How to Survive Critiques

I’ll come right out and say it. Critiques are hard and they stress me out. I always have to go somewhat first because otherwise I’ll be stressing the entire day…and that’s just not good for anyone’s health. This happens even when I’m really proud about my piece and feel really good about it. The reason, at least for me, is that after I put upwards of 40+ hours into a piece it’s like it’s a piece of me that’s being critiqued.

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Ideally…

Finish the piece at least a week before its due. This will give you time to separate yourself somewhat. This also will help you see the flaws in your piece yourself.

Of course, I know many times this isn’t possible. In this case try some of these other tips.

Realistically…

If you’re like me and stress easily AND your crit is in the morning skip the coffee. It will increase your energy, which allows you to stress even more.

Put that nervous energy into critiquing your peers’ work. Remember to be constructive and try to say something you like in their piece as well as the problems you see.

Record your critiques! I usually have so much adrenaline rushing through me that I don’t take notes and only remember the negative things that are said. This will not only help you remember your crit, but if you create a library of the recordings, you’ll have many different point of views and different advice right at your fingertips.

If you find yourself really stressing out, take a few deep breaths. Half of the time, your crit isn’t going to be as bad as you think it will be.

It’s okay to get a bad crit once and awhile. Failure is necessary to grow as an artist.

 

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16 Comments Add yours

  1. Helen says:

    While I’m not an artist, this advice can be taken with anything. Big presentations, projects, even just daily blog posts. It’s important to try to keep a level head. Good luck!

    Like

    1. Madison says:

      I’m glad you found this helpful!

      Like

  2. Joscelyn | Wife Mama Foodie says:

    Great tips! I have a degree in fine arts, so critiques were a major part of my college experience. It may be stressful at the time, but they are one of the things that helps you grow as an artist.

    Like

  3. Dawn says:

    I agree, this is great general advice you can apply to any stressful situation. I too like to go first to “get it over with”, and burn off my nervous energy right away. I also heard finding a good distraction can help too. Thanks for the tips!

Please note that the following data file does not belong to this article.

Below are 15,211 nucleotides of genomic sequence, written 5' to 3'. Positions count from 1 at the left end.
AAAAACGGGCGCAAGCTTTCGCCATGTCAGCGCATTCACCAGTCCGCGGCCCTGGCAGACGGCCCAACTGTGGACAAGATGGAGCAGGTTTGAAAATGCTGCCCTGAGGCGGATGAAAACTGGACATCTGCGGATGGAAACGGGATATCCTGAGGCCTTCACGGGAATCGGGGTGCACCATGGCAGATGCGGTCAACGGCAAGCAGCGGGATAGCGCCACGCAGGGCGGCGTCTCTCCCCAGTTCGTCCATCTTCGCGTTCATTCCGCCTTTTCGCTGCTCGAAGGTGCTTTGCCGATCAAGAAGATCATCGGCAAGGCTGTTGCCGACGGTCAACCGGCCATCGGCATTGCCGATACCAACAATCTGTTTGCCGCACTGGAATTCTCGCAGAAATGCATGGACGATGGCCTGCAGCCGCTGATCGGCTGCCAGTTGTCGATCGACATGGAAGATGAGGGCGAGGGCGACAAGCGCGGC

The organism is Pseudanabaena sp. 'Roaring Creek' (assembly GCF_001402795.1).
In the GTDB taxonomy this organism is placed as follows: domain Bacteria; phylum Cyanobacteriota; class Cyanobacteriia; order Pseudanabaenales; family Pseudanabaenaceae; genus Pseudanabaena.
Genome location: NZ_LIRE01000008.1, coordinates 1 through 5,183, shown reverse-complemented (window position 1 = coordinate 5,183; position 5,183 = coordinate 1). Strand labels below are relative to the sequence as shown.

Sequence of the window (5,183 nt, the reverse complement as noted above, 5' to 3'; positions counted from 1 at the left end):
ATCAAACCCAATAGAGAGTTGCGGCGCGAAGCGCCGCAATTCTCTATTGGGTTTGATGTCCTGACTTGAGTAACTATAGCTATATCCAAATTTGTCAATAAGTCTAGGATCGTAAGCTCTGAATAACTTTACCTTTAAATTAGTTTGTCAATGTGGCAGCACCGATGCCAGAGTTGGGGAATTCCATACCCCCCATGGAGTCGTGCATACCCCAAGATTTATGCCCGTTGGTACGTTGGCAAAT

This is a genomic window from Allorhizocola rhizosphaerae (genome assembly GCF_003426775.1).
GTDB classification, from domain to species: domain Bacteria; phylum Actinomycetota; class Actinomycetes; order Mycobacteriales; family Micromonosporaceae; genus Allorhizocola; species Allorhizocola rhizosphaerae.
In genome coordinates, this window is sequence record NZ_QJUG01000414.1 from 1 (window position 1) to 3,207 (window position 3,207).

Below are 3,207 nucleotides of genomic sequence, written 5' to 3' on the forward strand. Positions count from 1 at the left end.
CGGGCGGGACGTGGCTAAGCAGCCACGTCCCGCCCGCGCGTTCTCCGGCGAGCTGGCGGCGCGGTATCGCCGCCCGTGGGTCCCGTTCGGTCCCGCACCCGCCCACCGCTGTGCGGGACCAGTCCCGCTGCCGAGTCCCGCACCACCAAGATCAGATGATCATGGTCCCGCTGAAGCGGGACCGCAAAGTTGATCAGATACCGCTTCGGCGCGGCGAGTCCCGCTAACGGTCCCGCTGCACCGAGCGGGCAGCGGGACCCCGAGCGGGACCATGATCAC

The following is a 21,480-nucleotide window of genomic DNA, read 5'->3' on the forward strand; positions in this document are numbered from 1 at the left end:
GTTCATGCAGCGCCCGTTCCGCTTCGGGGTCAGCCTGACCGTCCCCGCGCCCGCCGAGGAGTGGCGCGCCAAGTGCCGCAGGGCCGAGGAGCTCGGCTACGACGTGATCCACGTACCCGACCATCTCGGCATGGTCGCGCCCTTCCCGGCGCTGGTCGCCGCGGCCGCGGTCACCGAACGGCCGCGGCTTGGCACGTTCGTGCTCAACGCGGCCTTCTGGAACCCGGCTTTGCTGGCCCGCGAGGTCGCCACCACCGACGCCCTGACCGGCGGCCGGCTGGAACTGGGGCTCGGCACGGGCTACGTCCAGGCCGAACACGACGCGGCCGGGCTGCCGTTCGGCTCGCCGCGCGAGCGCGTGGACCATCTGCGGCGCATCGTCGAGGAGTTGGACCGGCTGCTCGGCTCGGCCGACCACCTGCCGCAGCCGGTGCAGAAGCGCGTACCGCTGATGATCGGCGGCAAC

Like

    1. Madison says:

      I’m glad you found this helpful!

      Like

  4. livelaughmakelove says:

    Critique is a method for improvement and growth. Good to be reminded of its importance 🙂

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    1. Madison says:

      They definitely are important! No matter how much you dread them at the time. I’m glad this helped!

      Like

  5. Megan Johnson! says:

    I definitely needed this a few years ago in my art classes. It’s good advice. I agree it’s good to get a bad critique occasionally. Chances are, it’ll go up form there.

    Like

    1. Madison says:

      If you get good critiques all the time you’ll become stagnant, and that’s never good for learning.

      Liked by 1 person

  6. Isi says:

    I’d be nice if you can expand more on this topic! There is so many tips and tricks of how to critique properly and how to receive critique.

    I’m aa graphic designer, and I work in a photo studio full time. Plus grad student and BFA professor. So, critiques are a big part of my world!

    Like

    1. Madison says:

      I’ll definitely write more about this. Thanks for the input!

      Like

  7. LOVE THIS! as a creative writing major, dealing with critic was beat into me early!! Great share.

    Like

  8. The only critiques I take “personally” are the critiques from my immediate family and husband. Because I know they’re being insanely honest to me, and it digs into my core. But I know they mean well, because they’re on my team. It’s just hard not to take them personally.

    Like

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